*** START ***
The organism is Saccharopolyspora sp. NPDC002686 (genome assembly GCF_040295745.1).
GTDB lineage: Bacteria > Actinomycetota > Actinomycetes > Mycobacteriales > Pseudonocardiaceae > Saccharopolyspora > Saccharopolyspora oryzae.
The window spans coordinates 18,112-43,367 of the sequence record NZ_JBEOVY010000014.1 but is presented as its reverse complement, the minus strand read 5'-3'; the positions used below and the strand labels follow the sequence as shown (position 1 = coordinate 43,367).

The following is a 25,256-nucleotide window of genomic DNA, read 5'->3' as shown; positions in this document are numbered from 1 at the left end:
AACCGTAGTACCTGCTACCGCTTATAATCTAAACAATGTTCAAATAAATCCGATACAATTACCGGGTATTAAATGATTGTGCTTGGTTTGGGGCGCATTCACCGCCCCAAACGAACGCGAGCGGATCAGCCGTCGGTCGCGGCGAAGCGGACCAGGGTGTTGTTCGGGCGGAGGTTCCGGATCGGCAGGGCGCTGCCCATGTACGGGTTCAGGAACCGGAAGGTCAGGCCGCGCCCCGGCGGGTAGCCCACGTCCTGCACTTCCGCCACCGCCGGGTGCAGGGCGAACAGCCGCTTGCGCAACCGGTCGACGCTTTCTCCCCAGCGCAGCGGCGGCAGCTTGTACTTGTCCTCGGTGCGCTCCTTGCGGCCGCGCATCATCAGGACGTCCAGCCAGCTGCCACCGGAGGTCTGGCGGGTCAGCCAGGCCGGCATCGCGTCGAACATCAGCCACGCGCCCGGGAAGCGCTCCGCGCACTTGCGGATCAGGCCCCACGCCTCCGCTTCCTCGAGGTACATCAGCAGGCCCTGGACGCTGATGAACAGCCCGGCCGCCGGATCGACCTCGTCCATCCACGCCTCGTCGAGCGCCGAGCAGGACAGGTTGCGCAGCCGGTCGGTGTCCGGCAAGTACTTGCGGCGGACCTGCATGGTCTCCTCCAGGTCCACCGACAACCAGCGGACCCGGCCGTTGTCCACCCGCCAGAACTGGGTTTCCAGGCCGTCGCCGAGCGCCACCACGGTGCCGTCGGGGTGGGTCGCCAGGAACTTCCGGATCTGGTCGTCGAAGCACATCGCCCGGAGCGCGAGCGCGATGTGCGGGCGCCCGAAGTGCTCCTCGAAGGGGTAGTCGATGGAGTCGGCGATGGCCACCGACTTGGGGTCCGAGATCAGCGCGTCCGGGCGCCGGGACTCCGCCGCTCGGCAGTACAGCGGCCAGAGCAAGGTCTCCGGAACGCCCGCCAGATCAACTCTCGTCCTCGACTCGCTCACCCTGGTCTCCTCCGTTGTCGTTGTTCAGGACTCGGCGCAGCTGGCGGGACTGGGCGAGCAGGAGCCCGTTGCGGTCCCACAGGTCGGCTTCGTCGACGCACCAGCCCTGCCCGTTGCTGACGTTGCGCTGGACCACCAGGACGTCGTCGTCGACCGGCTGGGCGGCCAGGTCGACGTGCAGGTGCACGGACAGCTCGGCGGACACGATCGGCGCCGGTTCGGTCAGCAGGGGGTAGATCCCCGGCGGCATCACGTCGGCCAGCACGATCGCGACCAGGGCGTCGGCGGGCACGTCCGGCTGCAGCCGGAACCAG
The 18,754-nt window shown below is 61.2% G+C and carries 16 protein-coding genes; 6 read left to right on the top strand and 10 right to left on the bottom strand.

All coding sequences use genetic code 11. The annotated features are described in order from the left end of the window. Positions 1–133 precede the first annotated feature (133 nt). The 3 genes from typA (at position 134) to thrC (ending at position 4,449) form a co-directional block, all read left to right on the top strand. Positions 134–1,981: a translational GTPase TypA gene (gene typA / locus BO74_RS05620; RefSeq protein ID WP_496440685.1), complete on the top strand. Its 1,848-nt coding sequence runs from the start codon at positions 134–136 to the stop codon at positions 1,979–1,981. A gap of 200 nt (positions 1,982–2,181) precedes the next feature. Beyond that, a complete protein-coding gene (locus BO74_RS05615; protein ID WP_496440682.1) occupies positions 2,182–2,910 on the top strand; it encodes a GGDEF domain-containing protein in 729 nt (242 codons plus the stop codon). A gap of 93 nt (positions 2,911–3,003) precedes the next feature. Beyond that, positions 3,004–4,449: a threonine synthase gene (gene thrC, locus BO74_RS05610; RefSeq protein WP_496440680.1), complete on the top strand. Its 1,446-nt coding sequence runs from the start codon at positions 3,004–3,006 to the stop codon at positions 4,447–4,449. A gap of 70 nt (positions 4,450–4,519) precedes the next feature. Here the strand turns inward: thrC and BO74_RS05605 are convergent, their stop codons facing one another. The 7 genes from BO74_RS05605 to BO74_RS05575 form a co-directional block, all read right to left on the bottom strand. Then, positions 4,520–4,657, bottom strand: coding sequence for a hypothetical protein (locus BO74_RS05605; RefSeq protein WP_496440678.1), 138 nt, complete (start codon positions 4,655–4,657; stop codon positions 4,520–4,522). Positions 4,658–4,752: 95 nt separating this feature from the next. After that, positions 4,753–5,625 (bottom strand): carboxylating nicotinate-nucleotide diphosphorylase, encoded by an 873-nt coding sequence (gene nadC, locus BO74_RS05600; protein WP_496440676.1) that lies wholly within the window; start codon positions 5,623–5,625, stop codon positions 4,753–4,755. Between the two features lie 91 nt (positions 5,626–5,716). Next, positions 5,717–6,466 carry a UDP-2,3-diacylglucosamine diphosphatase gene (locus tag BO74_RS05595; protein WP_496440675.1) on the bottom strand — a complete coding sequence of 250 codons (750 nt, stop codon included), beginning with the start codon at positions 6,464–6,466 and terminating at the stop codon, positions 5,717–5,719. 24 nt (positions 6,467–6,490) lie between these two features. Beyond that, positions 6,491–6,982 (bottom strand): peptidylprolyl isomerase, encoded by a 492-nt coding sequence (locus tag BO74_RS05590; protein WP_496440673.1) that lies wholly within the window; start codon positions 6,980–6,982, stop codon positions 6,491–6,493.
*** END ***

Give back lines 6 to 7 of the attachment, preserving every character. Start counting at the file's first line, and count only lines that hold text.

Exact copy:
The 18,754-nt window shown below is 61.2% G+C and carries 16 protein-coding genes; 6 read left to right on the top strand and 10 right to left on the bottom strand.

All coding sequences use genetic code 11. The annotated features are described in order from the left end of the window. Positions 1–133 precede the first annotated feature (133 nt). The 3 genes from typA (at position 134) to thrC (ending at position 4,449) form a co-directional block, all read left to right on the top strand. Positions 134–1,981: a translational GTPase TypA gene (gene typA / locus BO74_RS05620; RefSeq protein ID WP_496440685.1), complete on the top strand. Its 1,848-nt coding sequence runs from the start codon at positions 134–136 to the stop codon at positions 1,979–1,981. A gap of 200 nt (positions 1,982–2,181) precedes the next feature. Beyond that, a complete protein-coding gene (locus BO74_RS05615; protein ID WP_496440682.1) occupies positions 2,182–2,910 on the top strand; it encodes a GGDEF domain-containing protein in 729 nt (242 codons plus the stop codon). A gap of 93 nt (positions 2,911–3,003) precedes the next feature. Beyond that, positions 3,004–4,449: a threonine synthase gene (gene thrC, locus BO74_RS05610; RefSeq protein WP_496440680.1), complete on the top strand. Its 1,446-nt coding sequence runs from the start codon at positions 3,004–3,006 to the stop codon at positions 4,447–4,449. A gap of 70 nt (positions 4,450–4,519) precedes the next feature. Here the strand turns inward: thrC and BO74_RS05605 are convergent, their stop codons facing one another. The 7 genes from BO74_RS05605 to BO74_RS05575 form a co-directional block, all read right to left on the bottom strand. Then, positions 4,520–4,657, bottom strand: coding sequence for a hypothetical protein (locus BO74_RS05605; RefSeq protein WP_496440678.1), 138 nt, complete (start codon positions 4,655–4,657; stop codon positions 4,520–4,522). Positions 4,658–4,752: 95 nt separating this feature from the next. After that, positions 4,753–5,625 (bottom strand): carboxylating nicotinate-nucleotide diphosphorylase, encoded by an 873-nt coding sequence (gene nadC, locus BO74_RS05600; protein WP_496440676.1) that lies wholly within the window; start codon positions 5,623–5,625, stop codon positions 4,753–4,755. Between the two features lie 91 nt (positions 5,626–5,716). Next, positions 5,717–6,466 carry a UDP-2,3-diacylglucosamine diphosphatase gene (locus tag BO74_RS05595; protein WP_496440675.1) on the bottom strand — a complete coding sequence of 250 codons (750 nt, stop codon included), beginning with the start codon at positions 6,464–6,466 and terminating at the stop codon, positions 5,717–5,719. 24 nt (positions 6,467–6,490) lie between these two features. Beyond that, positions 6,491–6,982 (bottom strand): peptidylprolyl isomerase, encoded by a 492-nt coding sequence (locus tag BO74_RS05590; protein WP_496440673.1) that lies wholly within the window; start codon positions 6,980–6,982, stop codon positions 6,491–6,493.